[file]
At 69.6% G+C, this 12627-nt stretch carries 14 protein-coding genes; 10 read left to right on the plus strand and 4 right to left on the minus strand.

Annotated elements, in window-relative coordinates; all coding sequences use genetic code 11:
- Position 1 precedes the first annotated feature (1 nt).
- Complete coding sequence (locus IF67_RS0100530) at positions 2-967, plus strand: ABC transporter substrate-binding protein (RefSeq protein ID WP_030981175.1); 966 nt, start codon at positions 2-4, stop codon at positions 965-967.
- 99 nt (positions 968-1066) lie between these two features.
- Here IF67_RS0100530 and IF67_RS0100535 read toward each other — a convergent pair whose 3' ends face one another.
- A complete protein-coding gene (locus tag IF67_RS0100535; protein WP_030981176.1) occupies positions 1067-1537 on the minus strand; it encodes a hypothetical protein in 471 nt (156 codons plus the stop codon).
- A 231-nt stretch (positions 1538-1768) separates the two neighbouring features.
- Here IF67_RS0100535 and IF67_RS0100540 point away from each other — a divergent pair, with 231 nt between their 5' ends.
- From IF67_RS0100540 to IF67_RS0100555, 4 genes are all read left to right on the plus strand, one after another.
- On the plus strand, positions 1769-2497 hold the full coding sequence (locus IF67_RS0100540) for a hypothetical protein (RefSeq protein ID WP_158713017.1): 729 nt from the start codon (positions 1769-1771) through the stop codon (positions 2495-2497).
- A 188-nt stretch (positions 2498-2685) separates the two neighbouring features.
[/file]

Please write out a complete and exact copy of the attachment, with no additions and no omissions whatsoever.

At 69.6% G+C, this 12627-nt stretch carries 14 protein-coding genes; 10 read left to right on the plus strand and 4 right to left on the minus strand.

Annotated elements, in window-relative coordinates; all coding sequences use genetic code 11:
- Position 1 precedes the first annotated feature (1 nt).
- Complete coding sequence (locus IF67_RS0100530) at positions 2-967, plus strand: ABC transporter substrate-binding protein (RefSeq protein ID WP_030981175.1); 966 nt, start codon at positions 2-4, stop codon at positions 965-967.
- 99 nt (positions 968-1066) lie between these two features.
- Here IF67_RS0100530 and IF67_RS0100535 read toward each other — a convergent pair whose 3' ends face one another.
- A complete protein-coding gene (locus tag IF67_RS0100535; protein WP_030981176.1) occupies positions 1067-1537 on the minus strand; it encodes a hypothetical protein in 471 nt (156 codons plus the stop codon).
- A 231-nt stretch (positions 1538-1768) separates the two neighbouring features.
- Here IF67_RS0100535 and IF67_RS0100540 point away from each other — a divergent pair, with 231 nt between their 5' ends.
- From IF67_RS0100540 to IF67_RS0100555, 4 genes are all read left to right on the plus strand, one after another.
- On the plus strand, positions 1769-2497 hold the full coding sequence (locus IF67_RS0100540) for a hypothetical protein (RefSeq protein ID WP_158713017.1): 729 nt from the start codon (positions 1769-1771) through the stop codon (positions 2495-2497).
- A 188-nt stretch (positions 2498-2685) separates the two neighbouring features.